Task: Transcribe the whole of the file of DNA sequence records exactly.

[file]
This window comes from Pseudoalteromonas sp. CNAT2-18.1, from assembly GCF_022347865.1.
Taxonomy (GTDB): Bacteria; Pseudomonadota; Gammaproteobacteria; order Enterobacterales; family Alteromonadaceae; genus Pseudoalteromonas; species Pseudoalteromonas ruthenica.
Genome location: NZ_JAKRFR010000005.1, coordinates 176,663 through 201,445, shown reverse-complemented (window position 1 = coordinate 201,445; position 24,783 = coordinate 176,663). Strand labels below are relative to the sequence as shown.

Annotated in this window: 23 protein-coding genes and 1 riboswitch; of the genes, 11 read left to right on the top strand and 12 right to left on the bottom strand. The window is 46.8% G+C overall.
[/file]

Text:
This window comes from Pseudoalteromonas sp. CNAT2-18.1, from assembly GCF_022347865.1.
Taxonomy (GTDB): Bacteria; Pseudomonadota; Gammaproteobacteria; order Enterobacterales; family Alteromonadaceae; genus Pseudoalteromonas; species Pseudoalteromonas ruthenica.
Genome location: NZ_JAKRFR010000005.1, coordinates 176,663 through 201,445, shown reverse-complemented (window position 1 = coordinate 201,445; position 24,783 = coordinate 176,663). Strand labels below are relative to the sequence as shown.

Annotated in this window: 23 protein-coding genes and 1 riboswitch; of the genes, 11 read left to right on the top strand and 12 right to left on the bottom strand. The window is 46.8% G+C overall.